Monday, August 22, 2011

Wild Reishi

I found this beautiful mushroom growing on a nurse log in a dry creek bed in the Quinault Rainforest, a region of the Olympic Mountains. It is Ganoderma Lucidum, aka Reishi. It's not exactly a tasty mushroom, but I was still excited to find it. Why? Other than being a hand-held post-apocalyptic sunset, this mushroom is one of the most healthful substances known to man-kind.

According to Rebecca Wood's New Whole Foods Encyclopedia (as quoted from Reishi is "An immunostimulant, it is helpful for people with AIDS, leaky-gut syndrome, Epstein-Barr, chronic bronchitis and other infectious diseases. It is used as an aid to sleep, as a diuretic, as a laxative and to lower cholesterol." I briefly searched Google scholar for medical studies on the fungus and found that Reishi:
  • "suppressed cell adhesion and cell migration of highly invasive breast and prostate cancer cells, suggesting its potency to reduce tumor invasiveness" (Sliva, 2003)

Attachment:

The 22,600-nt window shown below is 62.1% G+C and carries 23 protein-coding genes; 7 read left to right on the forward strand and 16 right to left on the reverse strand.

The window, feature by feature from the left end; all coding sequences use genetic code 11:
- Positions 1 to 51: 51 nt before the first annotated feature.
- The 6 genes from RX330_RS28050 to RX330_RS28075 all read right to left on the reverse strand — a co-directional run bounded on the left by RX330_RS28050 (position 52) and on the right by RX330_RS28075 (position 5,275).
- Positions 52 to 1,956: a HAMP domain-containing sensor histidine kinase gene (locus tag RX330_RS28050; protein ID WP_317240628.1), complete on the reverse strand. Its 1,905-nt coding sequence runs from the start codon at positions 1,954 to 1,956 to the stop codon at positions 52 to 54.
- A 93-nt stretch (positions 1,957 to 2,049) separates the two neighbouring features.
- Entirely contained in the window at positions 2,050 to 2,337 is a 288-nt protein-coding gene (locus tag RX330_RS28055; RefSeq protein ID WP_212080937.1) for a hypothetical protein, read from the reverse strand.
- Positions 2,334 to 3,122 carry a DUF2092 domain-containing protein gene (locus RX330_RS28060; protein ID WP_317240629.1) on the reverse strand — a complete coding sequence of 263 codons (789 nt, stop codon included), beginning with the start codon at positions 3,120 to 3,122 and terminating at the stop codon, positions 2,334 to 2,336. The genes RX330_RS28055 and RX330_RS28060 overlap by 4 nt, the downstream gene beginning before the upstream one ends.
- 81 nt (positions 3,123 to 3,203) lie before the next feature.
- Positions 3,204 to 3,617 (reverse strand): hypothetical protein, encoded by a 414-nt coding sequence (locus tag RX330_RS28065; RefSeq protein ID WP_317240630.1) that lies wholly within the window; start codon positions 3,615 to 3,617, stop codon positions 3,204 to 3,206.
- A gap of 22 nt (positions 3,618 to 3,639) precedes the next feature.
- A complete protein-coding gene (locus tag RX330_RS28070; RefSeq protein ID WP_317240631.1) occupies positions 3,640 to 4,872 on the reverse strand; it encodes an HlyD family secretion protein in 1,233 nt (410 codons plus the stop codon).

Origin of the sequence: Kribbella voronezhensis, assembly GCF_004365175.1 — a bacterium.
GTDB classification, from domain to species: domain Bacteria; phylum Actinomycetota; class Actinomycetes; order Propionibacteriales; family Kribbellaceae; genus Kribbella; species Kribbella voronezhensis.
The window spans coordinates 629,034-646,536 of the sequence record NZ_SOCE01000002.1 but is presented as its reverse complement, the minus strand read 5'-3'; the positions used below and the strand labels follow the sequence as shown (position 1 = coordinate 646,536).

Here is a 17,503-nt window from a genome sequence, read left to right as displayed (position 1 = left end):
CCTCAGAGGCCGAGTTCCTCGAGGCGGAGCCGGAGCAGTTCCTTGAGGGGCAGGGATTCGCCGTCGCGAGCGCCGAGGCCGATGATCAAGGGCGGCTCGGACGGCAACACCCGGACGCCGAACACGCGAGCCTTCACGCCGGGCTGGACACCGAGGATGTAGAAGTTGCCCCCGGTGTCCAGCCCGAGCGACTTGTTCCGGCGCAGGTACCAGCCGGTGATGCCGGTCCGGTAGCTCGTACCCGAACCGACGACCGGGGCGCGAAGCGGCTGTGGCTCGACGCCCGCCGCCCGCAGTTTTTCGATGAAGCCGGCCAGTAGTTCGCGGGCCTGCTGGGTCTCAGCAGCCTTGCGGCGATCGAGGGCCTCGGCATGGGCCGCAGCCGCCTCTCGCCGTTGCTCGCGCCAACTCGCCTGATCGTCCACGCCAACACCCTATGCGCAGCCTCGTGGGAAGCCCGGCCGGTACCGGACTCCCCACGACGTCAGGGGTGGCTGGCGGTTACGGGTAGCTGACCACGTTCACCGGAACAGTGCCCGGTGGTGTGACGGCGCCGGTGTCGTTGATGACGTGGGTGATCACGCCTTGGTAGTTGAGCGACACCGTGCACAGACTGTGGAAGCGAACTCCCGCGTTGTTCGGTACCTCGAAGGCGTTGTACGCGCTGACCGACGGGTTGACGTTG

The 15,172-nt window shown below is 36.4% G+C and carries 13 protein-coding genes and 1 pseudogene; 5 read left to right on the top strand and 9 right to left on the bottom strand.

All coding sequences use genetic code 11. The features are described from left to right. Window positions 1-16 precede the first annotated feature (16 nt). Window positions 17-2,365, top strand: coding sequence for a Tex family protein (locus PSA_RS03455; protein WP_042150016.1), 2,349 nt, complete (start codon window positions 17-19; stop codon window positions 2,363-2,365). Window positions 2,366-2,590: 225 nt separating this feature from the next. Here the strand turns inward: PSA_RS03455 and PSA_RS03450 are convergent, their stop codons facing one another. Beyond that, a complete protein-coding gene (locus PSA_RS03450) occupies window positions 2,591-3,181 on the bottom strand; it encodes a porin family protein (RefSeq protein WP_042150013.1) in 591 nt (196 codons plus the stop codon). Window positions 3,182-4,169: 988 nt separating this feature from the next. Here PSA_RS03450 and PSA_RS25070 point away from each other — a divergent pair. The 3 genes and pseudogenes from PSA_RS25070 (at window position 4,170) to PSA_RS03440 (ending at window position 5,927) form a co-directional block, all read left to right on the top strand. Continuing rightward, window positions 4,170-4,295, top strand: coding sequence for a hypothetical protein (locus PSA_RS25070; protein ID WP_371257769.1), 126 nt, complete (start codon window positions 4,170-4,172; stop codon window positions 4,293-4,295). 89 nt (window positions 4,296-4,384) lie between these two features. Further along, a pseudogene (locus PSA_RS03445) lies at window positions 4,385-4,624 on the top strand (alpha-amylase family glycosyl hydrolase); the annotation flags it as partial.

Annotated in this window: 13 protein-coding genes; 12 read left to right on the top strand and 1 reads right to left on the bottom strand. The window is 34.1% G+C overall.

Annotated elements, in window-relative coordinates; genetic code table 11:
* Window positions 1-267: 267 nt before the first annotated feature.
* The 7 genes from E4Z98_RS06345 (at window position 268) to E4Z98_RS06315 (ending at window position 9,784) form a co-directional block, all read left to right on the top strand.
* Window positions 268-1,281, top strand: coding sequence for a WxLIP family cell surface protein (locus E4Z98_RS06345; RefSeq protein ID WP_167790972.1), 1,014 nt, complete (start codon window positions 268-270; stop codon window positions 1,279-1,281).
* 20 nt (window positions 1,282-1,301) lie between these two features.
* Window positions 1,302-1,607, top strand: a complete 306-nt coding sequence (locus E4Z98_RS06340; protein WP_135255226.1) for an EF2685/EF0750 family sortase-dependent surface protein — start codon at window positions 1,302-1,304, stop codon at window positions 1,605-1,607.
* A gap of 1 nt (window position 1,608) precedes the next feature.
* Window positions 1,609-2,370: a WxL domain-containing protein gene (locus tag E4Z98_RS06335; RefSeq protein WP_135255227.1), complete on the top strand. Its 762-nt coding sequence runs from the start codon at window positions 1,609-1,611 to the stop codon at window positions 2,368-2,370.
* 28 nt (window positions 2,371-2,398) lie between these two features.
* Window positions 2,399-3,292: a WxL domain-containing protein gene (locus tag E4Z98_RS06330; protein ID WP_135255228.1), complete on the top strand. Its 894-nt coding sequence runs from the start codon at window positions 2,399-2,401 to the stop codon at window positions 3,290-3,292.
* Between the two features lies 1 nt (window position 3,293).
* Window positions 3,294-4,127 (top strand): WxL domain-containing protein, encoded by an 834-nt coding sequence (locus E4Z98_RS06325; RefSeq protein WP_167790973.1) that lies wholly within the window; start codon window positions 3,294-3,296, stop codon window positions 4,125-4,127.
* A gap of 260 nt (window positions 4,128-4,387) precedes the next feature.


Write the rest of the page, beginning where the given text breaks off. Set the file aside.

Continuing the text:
• an extract of Reishi "enhanced the immune responses in patients with advanced‐stage cancer" (Gao, 2003)
  • "intake of G. lucidum caused an acute increase in plasma antioxidant power" (Galer, 2010)
  • "The polysaccharides from G. lucidum enhance the repair process [of radiation damaged cells]" (Pillai, 2010)
These are just a sampling of the many studies showing powerful benefits of Reishi. Commercial extracts are available for upwards of 40 dollars, but, if you can find a wild specimen, stove-top preparation is quite simple. Just chop up the mushroom and boil the pieces in water for at least an hour. The resulting tea is bitter, but well worth it.

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